The richest and wickedest city in the world


Port Royal, Jamaica was once called the "richest and wickedest city in the world.” Founded in the 1650’s by British Settlers who came to Jamaica, it soon became the center of shipping commerce because of its strategic location at the mouth of the Kingston Harbour.

Spanish Defeat

Well, to be honest with you, it wasn’t really founded by the British Settlers. Its first visitors were the Tainos (Arawak Indians). Then came the Spaniards, who were really sent to capture Hispaniola (now Haiti and Dominican Republic), but they got a serious whipping and  were forced to console themselves with Jamaica. This sea front city was later occupied by the English in 1655.

But let's get back to our story.

By 1960, there were about 8,000 - 10,000 occupants and Port Royal had become one of the biggest English cities this side of the world.

Wealth and Decadence

Like every densely populated city, craftsmen, tradesmen, entrepreneurs and ‘professionals’ of every kind soon made their way to Port Royal. The city was notorious for its extravagant wealth and was a popular port for the English and Dutch sponsored privateers who later became pirates using the city as their main base. The deep water near the shore also made it ideal for ships to unload and reload cargo.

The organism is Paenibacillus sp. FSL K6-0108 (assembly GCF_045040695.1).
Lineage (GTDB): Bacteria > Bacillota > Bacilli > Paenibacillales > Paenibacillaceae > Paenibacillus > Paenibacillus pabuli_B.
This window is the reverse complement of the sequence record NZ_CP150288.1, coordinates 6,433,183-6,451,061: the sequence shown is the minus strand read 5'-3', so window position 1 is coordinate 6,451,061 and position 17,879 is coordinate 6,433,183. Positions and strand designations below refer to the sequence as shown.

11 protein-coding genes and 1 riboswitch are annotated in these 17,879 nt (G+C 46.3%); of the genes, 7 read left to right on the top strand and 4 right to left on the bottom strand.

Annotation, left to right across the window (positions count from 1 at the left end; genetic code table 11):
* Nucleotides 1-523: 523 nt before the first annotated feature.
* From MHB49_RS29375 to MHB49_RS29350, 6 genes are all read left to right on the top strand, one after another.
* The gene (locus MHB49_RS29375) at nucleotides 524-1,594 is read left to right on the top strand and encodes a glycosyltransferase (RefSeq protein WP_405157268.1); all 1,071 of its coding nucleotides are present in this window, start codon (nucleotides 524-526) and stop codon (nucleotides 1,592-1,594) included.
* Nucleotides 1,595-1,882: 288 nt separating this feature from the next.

The city was dubbed ‘wicked’ because of the pirates, prostitutes and other shady characters that were well known for their loose morals.

Earthquake Strikes

The city was enjoying immense wealth and prosperity (the opposite of Haiti) when at 11:43 am (according to a pocket watch recovered from the seabed) an earthquake struck. Two thirds of the city sank and disappeared into the Caribbean Sea. Over 2000 people were immediately killed and many more would follow as a result of injuries and diseases.(According to the Port Royal Project).

The story of Lewis Galdy who was swallowed alive by the earth in one shock and then thrown into the sea by another is often told by Jamaican historians. In fact, the tomb of Galdy who lived 47 years after his escape can be visited today at St. Peter’s Anglican church in the city.

A New Beginning

After this major disaster, many of the survivors settled into the neighbouring town called Kingston (now our capital city). While many residents stayed behind to rebuild their beloved city, a major fire in 1703 and a devastating hurricane in 1722 all but destroyed their efforts of reconstructing the city.

Today, what you will find is a small but resilient fishing village. Known by archaeologist as the “City that Sank”, Port Royal remains one of the most important underwater archaeological sites in the western hemisphere.

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